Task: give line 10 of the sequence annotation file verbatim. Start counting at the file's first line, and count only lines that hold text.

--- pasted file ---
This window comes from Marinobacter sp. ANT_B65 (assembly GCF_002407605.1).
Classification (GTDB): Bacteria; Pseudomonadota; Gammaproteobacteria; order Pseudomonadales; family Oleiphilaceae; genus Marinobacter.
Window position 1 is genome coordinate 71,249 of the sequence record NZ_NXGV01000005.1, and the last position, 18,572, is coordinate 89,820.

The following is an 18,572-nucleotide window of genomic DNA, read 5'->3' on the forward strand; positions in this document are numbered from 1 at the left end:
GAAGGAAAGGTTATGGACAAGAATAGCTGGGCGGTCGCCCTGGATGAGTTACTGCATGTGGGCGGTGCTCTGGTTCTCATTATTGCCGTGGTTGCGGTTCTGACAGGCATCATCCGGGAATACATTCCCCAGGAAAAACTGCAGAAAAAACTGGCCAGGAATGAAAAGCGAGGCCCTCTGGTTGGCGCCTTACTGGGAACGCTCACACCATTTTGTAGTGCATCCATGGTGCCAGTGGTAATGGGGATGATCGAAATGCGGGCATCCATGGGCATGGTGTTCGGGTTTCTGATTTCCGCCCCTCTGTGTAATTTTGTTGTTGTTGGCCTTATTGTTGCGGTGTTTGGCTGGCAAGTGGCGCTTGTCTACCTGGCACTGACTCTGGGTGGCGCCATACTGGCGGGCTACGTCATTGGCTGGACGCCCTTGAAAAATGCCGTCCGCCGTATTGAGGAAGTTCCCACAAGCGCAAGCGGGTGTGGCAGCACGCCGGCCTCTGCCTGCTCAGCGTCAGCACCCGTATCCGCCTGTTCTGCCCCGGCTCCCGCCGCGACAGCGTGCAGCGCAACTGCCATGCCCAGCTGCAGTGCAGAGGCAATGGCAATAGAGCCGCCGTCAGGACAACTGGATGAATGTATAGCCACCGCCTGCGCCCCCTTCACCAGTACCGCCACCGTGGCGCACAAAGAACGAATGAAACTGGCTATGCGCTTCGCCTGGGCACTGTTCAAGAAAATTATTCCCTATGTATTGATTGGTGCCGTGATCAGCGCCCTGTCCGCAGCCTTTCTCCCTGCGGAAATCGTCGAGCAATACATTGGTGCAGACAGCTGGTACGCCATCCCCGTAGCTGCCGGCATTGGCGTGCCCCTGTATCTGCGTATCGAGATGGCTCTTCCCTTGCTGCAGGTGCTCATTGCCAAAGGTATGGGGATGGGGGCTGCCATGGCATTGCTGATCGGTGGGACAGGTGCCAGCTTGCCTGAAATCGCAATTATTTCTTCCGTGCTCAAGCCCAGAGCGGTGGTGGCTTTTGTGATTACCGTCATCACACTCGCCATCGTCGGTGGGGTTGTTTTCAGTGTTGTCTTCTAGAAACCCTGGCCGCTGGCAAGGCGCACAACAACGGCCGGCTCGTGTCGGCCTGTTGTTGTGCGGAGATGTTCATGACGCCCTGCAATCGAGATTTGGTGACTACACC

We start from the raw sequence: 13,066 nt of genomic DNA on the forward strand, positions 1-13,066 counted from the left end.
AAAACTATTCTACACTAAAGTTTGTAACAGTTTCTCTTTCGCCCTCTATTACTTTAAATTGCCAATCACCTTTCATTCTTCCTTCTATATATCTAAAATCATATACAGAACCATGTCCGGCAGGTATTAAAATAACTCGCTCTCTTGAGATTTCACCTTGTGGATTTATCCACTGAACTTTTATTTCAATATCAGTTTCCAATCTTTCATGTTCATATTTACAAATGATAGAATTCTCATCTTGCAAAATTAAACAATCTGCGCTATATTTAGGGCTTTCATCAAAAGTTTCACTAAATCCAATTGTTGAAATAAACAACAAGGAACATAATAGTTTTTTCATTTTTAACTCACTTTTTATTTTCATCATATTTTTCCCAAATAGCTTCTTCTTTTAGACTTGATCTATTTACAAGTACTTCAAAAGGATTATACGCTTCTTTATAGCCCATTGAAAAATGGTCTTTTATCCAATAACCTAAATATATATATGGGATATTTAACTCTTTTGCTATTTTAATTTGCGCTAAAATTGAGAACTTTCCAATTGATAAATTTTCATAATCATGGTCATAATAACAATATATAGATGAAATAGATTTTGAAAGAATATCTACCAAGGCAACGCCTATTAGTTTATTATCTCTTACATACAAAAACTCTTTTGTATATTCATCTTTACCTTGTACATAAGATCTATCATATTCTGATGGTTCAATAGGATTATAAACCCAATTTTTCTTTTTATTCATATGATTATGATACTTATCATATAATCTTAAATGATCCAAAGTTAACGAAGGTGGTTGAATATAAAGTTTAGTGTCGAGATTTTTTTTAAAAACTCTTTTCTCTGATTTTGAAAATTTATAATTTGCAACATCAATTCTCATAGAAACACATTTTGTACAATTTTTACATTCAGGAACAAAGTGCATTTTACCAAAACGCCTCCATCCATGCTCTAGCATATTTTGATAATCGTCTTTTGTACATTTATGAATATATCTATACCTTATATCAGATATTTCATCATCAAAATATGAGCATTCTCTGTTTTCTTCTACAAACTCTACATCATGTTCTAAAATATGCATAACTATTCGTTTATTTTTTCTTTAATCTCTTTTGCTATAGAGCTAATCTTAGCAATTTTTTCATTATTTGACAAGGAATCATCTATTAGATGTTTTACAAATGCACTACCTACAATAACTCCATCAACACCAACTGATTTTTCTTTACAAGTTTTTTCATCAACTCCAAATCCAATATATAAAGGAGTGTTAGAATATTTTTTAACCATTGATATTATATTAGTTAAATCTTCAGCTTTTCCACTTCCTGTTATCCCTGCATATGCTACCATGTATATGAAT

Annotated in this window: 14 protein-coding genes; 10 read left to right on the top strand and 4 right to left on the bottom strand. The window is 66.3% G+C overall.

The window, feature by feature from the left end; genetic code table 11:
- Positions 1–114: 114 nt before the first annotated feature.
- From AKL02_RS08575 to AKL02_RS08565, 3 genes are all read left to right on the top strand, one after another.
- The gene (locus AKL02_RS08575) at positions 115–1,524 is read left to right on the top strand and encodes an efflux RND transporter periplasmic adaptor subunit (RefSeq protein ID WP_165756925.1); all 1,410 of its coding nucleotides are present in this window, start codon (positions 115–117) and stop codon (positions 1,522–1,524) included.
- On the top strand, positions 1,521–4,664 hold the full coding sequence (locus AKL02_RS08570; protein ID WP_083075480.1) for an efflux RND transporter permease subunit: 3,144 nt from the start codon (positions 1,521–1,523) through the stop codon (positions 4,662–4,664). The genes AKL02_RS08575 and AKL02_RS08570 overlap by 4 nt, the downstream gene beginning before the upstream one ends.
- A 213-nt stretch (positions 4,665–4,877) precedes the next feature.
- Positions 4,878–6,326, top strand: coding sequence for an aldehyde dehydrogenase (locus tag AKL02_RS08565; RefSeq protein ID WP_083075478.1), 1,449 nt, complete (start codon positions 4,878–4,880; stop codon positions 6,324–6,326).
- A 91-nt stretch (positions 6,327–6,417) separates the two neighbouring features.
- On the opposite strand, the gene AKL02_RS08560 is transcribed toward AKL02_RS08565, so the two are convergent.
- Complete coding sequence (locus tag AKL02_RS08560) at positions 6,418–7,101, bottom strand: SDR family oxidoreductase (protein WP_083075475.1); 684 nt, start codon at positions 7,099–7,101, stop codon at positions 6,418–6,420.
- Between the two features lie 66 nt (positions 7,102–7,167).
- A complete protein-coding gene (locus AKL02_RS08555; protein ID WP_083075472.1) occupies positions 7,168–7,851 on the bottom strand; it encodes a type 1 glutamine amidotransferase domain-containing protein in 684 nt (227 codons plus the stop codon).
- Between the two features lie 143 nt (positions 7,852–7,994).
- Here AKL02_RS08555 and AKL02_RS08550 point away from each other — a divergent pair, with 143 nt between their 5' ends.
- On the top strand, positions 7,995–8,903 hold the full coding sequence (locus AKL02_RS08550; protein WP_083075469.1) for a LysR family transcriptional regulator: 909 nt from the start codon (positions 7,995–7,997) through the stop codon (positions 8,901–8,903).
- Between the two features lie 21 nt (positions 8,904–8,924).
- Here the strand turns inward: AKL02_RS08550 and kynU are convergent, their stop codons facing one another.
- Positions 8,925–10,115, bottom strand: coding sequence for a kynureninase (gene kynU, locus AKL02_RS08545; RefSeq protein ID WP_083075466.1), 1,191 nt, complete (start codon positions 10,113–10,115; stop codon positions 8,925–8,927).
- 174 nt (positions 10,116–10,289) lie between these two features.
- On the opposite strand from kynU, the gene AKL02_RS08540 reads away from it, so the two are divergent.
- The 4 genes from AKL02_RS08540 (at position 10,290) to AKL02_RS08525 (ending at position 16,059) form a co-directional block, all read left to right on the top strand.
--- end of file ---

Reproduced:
- Positions 1–114: 114 nt before the first annotated feature.